Céard é pláta? = What is a plate? (What's the definition of plate?)
(And here céard é is invariable: Céard é fuinneoig? = What's a window?)

Céard iad plátaí ... Here's something missing, e.g.:
Céard iad plátaí mo mhamó? = What are the dishes of my granny?

Quote:
As an aside, could I say "Ceard plataí" instead?


No. I don't think so.
(Though in similar cad é rud the following é can be left out: Cad é rud plátaí?)*

Prob. due to the higher grade of lexicalization of the "word" céard. (the é in céard ceased doing the job)

*) BTW: You could say as well Cad iad na rudaí plátaí? - but only if you think that plátaí are different "rudaí". If you already expect that plátaí are "one rud" (e. g. dishes) you can't use na rudaí.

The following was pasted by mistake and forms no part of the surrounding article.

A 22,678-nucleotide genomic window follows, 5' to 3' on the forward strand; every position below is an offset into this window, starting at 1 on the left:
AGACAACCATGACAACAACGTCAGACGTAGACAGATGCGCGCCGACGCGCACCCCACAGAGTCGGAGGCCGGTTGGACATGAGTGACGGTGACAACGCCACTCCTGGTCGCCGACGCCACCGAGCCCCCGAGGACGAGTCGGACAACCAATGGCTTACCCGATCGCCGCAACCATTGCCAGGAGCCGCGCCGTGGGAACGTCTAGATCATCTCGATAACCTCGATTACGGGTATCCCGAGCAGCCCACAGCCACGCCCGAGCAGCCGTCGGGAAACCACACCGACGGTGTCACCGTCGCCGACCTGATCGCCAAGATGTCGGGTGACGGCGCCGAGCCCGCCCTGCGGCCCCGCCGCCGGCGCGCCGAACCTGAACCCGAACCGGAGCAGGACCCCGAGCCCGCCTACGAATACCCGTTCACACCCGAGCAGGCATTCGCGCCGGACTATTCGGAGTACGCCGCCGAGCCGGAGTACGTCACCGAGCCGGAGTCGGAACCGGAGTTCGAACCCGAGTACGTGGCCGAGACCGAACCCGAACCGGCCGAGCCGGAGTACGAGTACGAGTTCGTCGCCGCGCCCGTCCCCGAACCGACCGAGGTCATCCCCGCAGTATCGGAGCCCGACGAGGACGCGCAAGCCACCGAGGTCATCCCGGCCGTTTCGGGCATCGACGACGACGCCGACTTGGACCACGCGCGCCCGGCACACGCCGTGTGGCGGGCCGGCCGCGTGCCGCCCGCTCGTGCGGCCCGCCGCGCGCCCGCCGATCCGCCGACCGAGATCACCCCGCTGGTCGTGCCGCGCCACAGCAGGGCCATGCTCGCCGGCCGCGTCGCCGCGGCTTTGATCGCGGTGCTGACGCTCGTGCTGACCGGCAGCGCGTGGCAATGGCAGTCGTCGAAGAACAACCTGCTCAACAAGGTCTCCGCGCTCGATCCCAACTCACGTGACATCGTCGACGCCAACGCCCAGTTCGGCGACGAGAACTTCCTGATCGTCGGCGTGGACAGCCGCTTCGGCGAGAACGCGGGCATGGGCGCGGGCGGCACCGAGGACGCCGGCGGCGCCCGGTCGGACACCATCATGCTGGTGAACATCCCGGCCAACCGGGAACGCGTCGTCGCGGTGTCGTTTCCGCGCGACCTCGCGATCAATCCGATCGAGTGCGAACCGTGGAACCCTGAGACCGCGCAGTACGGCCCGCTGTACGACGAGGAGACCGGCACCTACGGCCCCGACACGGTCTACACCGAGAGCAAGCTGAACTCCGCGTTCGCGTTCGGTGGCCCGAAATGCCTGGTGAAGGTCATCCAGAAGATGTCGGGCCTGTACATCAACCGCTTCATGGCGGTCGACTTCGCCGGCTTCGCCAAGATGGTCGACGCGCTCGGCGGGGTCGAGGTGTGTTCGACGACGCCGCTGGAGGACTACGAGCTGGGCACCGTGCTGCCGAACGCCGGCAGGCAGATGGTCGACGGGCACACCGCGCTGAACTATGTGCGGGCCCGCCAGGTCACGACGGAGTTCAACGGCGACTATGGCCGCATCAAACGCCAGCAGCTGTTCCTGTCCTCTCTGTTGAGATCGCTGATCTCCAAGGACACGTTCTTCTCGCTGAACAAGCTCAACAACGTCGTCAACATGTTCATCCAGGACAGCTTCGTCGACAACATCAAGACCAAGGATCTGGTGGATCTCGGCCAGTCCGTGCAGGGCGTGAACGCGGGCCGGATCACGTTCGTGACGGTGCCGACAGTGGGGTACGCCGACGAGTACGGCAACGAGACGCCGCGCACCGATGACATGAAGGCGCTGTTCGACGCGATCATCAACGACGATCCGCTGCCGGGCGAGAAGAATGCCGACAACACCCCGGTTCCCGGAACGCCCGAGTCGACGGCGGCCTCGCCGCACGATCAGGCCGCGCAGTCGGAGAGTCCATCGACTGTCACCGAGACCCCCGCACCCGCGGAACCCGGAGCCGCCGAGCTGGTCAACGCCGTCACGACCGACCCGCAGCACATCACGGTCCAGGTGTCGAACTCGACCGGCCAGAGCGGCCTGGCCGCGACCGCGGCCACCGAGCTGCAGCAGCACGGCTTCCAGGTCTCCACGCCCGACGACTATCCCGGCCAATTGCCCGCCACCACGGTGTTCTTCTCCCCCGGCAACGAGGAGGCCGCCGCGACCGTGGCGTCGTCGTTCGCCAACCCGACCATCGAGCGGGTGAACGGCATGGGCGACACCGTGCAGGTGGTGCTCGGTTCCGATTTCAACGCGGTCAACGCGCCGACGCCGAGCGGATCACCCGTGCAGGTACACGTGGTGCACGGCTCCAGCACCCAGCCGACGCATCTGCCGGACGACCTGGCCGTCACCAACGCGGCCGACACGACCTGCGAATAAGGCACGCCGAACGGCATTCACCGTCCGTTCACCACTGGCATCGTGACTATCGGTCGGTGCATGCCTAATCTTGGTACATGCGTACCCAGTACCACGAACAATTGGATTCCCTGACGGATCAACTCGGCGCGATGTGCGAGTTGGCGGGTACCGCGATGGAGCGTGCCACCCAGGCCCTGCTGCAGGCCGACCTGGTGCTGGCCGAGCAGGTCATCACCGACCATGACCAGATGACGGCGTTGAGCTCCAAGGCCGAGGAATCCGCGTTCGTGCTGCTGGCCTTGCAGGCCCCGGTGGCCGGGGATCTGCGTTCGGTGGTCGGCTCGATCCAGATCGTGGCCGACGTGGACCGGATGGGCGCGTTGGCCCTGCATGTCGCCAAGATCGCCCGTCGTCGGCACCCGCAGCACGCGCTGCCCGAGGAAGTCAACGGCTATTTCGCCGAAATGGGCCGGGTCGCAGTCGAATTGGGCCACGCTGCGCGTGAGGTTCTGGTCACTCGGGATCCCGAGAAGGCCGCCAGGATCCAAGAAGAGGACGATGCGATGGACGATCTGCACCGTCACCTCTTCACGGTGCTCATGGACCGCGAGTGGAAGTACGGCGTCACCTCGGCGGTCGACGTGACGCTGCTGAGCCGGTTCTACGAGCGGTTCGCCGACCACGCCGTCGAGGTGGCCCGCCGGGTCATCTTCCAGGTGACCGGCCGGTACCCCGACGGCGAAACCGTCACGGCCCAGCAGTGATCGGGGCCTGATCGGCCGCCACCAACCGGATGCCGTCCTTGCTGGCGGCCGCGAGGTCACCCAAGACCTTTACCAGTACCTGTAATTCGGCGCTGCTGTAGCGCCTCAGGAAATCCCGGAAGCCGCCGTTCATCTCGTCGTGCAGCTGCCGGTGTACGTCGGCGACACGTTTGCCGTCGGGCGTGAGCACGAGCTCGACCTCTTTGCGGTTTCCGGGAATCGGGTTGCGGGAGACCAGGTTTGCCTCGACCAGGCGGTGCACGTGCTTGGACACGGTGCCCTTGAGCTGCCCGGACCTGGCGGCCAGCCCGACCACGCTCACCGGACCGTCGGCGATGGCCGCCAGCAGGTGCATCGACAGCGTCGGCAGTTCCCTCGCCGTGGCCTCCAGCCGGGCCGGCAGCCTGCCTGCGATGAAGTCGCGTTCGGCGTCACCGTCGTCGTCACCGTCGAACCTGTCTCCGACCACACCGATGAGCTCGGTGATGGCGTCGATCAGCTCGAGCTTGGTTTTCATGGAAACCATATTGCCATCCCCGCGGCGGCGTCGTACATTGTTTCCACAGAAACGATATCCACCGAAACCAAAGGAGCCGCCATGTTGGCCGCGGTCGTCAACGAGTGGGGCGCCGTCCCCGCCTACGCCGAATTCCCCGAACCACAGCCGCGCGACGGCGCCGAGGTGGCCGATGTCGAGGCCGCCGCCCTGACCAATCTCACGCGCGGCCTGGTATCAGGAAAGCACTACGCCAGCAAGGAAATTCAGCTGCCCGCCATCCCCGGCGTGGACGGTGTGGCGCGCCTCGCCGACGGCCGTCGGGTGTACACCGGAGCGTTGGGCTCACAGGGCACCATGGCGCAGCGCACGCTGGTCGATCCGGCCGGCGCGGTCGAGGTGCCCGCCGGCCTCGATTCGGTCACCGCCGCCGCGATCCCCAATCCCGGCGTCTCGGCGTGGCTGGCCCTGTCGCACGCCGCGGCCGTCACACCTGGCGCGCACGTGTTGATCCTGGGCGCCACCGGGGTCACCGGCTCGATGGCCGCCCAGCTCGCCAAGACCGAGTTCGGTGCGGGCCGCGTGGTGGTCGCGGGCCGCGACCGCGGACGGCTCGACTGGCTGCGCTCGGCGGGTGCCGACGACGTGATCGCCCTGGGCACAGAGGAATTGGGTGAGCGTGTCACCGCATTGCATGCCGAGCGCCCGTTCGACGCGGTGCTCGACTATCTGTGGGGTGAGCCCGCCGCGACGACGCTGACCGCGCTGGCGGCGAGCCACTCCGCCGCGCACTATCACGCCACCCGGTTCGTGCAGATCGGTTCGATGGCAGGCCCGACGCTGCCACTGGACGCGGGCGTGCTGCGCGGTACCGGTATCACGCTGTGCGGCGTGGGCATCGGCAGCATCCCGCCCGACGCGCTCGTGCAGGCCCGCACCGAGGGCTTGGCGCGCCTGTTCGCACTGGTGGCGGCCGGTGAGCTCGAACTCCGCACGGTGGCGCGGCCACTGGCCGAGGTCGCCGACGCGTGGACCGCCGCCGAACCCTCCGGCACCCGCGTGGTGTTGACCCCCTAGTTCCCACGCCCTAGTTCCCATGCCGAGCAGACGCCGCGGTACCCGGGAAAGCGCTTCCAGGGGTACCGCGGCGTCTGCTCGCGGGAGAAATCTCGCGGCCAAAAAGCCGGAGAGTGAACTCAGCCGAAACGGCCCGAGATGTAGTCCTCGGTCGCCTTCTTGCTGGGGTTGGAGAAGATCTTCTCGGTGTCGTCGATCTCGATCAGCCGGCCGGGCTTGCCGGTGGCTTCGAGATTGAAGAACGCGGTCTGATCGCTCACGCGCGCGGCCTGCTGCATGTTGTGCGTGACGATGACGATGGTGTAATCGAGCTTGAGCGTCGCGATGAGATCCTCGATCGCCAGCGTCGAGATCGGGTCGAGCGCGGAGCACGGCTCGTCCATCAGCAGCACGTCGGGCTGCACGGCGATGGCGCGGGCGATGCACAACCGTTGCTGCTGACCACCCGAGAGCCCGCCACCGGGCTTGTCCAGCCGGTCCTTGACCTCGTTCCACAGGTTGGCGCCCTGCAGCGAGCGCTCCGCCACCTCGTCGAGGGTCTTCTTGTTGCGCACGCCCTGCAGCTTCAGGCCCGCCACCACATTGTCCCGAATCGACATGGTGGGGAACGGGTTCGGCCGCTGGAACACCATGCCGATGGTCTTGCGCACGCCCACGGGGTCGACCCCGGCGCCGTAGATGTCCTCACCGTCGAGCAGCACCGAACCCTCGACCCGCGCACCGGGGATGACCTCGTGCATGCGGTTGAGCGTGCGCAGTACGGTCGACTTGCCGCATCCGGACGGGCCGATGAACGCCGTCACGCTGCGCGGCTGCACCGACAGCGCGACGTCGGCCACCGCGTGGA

Quote:
One theory I have is because I believe "Céard" can be broken down into "Cad é an rud", then the pronoun in an example like "Céard é plata" is equivalent to the latter pronoun in "Cad é an rud é plata". Is this correct?


Yes. :good:

Quote:
Also, can I confirm that "Céard" can be broken down into the following:

- Cad é rud
- Cad é an rud
- Cad é an rud é
- Cad é rud é

If so, why is the definite article removed from "cad é an rud" to make "cad é rud"? Is there a difference in meaning? Are they used in different contexts/circumstances?


No, they mean all the same.
Esp. in this construction, the article of the subject is not necessary because the subject (rud) is definite by default. Some older prescriptive grammars forbid the use of the article here. But nonetheless it is quite common.

My theory to cad é rud vs. cad é rud é: